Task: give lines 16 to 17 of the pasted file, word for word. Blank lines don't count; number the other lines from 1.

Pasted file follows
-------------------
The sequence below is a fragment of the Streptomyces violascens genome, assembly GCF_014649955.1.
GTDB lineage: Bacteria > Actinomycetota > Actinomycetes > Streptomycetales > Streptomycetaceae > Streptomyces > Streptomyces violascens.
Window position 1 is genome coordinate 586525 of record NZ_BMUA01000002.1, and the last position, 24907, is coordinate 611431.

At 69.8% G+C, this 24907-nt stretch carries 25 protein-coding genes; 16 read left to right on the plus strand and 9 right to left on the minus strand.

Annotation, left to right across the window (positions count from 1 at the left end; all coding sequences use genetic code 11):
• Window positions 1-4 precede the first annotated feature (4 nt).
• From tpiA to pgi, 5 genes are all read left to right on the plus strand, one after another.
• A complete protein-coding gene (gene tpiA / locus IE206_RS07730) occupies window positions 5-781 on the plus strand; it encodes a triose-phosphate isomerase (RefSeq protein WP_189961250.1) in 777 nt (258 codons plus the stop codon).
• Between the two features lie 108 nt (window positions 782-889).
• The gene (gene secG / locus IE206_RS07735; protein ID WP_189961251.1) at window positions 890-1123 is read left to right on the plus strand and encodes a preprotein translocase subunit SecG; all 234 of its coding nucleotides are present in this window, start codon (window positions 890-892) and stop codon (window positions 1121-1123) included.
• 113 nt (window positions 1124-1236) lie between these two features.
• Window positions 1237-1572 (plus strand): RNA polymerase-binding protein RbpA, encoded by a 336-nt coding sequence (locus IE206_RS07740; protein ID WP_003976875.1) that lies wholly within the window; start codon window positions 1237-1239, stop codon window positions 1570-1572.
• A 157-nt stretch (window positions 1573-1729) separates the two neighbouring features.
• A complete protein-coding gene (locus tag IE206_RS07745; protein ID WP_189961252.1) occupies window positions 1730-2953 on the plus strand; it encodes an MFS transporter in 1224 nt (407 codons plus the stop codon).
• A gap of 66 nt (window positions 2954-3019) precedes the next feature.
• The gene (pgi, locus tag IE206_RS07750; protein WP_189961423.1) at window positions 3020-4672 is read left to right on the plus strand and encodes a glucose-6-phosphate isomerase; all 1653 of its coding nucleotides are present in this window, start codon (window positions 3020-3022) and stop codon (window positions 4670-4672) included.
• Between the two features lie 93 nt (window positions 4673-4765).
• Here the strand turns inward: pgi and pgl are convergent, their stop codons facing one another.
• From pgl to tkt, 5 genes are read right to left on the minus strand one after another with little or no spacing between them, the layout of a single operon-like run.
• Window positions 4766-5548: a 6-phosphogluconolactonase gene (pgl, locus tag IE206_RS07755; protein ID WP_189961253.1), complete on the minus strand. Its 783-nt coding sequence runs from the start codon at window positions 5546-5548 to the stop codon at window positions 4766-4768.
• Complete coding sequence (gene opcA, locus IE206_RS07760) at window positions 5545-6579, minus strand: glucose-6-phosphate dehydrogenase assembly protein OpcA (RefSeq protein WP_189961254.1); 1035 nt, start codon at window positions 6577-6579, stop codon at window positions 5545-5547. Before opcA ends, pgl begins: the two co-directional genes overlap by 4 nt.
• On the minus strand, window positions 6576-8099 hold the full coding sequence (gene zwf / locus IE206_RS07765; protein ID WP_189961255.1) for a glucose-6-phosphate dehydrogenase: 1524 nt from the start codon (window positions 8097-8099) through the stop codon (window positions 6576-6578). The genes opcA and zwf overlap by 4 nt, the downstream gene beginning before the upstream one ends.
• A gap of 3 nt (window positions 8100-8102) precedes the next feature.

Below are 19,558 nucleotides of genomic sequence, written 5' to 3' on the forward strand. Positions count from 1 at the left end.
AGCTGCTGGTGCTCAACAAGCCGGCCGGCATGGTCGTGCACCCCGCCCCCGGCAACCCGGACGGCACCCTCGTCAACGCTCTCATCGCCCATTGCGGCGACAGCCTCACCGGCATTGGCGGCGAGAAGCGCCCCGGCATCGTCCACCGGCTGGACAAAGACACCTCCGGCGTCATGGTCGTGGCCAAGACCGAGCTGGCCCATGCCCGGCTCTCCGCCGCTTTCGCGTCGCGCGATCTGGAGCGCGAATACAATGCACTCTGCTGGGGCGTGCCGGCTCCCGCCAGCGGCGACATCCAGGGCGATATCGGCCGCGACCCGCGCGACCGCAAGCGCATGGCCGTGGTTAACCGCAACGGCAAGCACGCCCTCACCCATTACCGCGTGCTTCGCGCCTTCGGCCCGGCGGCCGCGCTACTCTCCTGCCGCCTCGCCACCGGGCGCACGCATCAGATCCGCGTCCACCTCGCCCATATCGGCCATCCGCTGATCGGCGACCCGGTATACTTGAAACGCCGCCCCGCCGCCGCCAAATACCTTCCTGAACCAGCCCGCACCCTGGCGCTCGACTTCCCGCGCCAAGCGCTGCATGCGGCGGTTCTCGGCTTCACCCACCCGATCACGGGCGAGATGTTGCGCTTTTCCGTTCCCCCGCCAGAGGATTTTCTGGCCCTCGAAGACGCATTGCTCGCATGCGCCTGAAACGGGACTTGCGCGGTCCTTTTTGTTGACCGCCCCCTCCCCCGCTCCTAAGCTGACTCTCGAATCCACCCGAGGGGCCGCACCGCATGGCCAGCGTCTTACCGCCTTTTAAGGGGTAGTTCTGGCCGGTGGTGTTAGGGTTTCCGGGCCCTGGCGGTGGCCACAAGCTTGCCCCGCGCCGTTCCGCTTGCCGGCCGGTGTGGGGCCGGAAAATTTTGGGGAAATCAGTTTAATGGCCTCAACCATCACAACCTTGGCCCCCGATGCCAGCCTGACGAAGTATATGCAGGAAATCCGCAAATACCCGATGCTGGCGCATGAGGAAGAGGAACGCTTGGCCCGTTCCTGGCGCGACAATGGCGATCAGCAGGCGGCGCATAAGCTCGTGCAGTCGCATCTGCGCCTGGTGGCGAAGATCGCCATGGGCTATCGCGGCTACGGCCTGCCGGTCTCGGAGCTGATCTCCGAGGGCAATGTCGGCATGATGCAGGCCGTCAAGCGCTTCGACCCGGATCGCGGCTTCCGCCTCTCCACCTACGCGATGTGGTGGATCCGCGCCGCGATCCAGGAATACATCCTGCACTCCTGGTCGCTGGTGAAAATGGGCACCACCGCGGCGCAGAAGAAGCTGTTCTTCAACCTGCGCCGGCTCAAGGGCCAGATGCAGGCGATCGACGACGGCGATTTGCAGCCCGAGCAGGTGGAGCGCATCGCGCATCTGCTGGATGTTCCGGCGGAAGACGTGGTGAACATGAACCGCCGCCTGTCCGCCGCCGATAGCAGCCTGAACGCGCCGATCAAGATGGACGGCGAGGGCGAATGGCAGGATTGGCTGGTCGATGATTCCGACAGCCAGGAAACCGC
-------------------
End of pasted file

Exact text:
• The gene (pgi, locus tag IE206_RS07750; protein WP_189961423.1) at window positions 3020-4672 is read left to right on the plus strand and encodes a glucose-6-phosphate isomerase; all 1653 of its coding nucleotides are present in this window, start codon (window positions 3020-3022) and stop codon (window positions 4670-4672) included.
• Between the two features lie 93 nt (window positions 4673-4765).